NACCHO is proud of our influence on the content of the NATSIHP. We advocated for a health system free of racism with culture at its heart and we are pleased to see these points became an integral pillar of the final plan.

We welcome the broad national recognition of Aboriginal Community Controlled Health services as a key to success as well as an acknowledgement of the need for capacity building in our communities.

Going into 2014 our job now is to work with the new Abbott Government to advocate for a robust  implementation and delivery process of the NATSIHP toward genuine change and advances in the priority areas our sector fought hard to be included in the  plan and not lost in its interpretation during this next phase.

NACCHO’s ten-point Male Health Blueprint


Another key policy initiative highlight this year was Ochre Day and the launch of NACCHO’s ten-point Male Health Blueprint which offers tangible, practical solutions to the appalling state of Aboriginal male health. Ochre Day was a spectacular celebratory gathering of Aboriginal men from across Australia followed by a public event in Federation Mall. NACCHO’s Male Health Blueprint again attracted national media coverage and raised this important issue to the national agenda.

Building stronger partnerships

Complementing these significant policy initiatives, NACCHO has spent the year strengthening some key partnerships. In May we signed a landmark with Medical Deans Australia and New Zealand aimed at increasing medical student placements in Aboriginal & Torres Strait Islander primary health care settings. This agreement will also support NACCHO’s potential to build the capacity to recruit more Aboriginal and Torres Strait Islander medical officers.

As part of building stronger partnerships with other Aboriginal National Bodies we welcomed the invitation for the NACCHO Chairperson onto the Lowitja Institute Board, Australia’s only national health research organisation with a sole focus on the health and wellbeing of Australia’s First Peoples.

Close the Gap

NACCHO continues to work closely with our partners on the Close the Gap steering committee and as Co-Chair of the National Health Leadership Forum of the National Congress, I want to ensure a coordinated and collective voice is given to Aboriginal health in the national arena. Aboriginal Community Controlled Health services must be given due weight and provide leadership in those forums.

Partnership with the AFL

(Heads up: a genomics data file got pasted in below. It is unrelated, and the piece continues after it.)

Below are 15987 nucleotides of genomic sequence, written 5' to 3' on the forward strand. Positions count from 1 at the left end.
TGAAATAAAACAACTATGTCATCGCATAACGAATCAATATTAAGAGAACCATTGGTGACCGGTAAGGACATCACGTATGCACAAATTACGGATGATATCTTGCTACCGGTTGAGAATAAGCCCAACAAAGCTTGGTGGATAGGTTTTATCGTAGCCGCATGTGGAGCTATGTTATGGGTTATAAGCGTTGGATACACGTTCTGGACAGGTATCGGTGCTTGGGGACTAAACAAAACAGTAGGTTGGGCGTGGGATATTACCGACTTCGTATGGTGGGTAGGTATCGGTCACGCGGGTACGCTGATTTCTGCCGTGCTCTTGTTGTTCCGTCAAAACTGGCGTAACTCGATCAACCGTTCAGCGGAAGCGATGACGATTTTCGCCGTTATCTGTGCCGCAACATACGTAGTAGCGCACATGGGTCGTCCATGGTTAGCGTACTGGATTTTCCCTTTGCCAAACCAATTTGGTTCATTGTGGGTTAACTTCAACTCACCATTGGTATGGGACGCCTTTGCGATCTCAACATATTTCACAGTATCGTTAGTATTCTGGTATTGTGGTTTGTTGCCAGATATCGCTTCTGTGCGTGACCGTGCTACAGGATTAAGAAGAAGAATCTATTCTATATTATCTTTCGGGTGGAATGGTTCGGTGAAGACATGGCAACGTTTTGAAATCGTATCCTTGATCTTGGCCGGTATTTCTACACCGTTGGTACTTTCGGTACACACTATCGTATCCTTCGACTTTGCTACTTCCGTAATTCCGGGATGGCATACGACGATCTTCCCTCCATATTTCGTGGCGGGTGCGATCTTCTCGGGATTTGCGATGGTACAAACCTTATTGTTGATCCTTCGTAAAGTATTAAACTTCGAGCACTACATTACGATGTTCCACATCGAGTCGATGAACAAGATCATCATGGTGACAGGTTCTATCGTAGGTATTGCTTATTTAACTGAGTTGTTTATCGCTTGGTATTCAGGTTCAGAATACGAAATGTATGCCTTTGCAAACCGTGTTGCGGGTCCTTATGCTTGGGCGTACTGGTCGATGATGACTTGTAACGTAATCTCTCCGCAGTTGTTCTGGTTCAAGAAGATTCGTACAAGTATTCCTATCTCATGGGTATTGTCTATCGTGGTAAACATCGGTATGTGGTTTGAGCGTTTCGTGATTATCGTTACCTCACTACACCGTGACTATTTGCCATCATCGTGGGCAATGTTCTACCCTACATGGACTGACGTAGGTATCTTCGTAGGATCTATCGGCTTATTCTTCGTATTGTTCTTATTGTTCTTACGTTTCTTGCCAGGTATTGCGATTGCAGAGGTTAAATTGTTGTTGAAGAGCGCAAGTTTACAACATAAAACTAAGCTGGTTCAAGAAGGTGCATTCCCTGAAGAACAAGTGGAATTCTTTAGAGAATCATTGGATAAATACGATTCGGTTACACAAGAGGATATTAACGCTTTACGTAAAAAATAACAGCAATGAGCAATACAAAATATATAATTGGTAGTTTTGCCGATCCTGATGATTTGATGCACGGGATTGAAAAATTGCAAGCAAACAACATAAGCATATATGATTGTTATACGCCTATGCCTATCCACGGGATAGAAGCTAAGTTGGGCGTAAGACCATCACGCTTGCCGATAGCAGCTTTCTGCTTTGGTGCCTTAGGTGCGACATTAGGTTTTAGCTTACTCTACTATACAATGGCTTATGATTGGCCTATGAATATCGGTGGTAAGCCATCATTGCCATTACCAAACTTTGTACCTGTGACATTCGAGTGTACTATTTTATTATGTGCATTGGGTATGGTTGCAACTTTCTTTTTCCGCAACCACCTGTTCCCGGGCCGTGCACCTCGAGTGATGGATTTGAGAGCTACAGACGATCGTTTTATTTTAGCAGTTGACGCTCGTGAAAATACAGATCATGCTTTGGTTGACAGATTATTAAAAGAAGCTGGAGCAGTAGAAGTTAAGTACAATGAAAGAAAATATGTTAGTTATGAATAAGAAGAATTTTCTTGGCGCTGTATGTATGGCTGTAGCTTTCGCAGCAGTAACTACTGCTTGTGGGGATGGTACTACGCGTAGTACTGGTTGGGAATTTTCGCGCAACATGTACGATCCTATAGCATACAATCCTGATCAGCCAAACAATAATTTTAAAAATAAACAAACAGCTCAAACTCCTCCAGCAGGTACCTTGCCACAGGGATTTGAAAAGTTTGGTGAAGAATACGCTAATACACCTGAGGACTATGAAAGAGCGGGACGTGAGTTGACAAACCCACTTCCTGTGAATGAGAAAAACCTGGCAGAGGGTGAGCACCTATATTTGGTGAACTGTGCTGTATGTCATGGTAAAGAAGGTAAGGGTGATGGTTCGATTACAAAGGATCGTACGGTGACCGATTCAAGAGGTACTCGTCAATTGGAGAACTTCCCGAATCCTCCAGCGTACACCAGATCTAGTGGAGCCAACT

In an effort to further spread good health messages to our communities and exemplify the excellent work that is being delivered by our member organisations to the broader community , NACCHO has also been pursing a new partnership with the AFL this year. Through this partnership we hope to leverage the respect and goodwill towards the AFL in both Aboriginal and Non – Aboriginal communities, encouraging more Aboriginal men and women to consider  their health and seek out their local Aboriginal Community Controlled Health Organisation, while educating the non-Aboriginal community about the tremendous value our sector brings to the National Health system.


NACCHO has also been active internationally in 2013, attending the United Nations Permanent Forum on Indigenous Issues in New York City where the human rights of Indigenous people in Australia and across the world were put under the spotlight as part of the Indigenous Peoples Organisation Network.

NACCHO Aboriginal Primary Health Care Summit

Closer to home NACCHO has continued its commitment to listen to and communicate with our affiliates and members. In addition to delivering regular updates and news across the sector through the NACCHO communiqué, emails and social media outlets, attending numerous member meetings, conferences and forums, as well as hosting an election planning workshop, we held the first ever NACCHO Aboriginal Primary Health Care Summit in Adelaide in August 2013.

The Summit was a direct result of the call from members at the 2012 AGM to provide a forum for our sector where we could highlight and share our achievements, celebrate our wins, address our challenges, network and learn from each other.

The Summit attracted more than 350 delegates and more than 100 speakers, covering the core themes: Governance,  Comprehensive Primary Health Care and Workforce.

It was an inspirational three days, providing an array of insights, new directions, innovation and lessons , with strong positive feedback from delegates that they would like the “NACCHO Summit” to be a regular inclusion in the annual event calendar.

The future Aboriginal Health through Aboriginal Community Controlled Health Organisations.


We have achieved much in the last twelve months. Looking to the next twelve months we face new challenges and opportunities as we continue to develop our relationships with a new Federal government and work collectively in bringing genuine gains in Aboriginal Health through Aboriginal Community Controlled Health Organisations.

I am confident our collective work to date has positioned us well for what lies ahead and I look forward to working with our partners, affiliates and members over the next twelve months as we continue to improve the heath and wellbeing of our people.

Justin Mohamed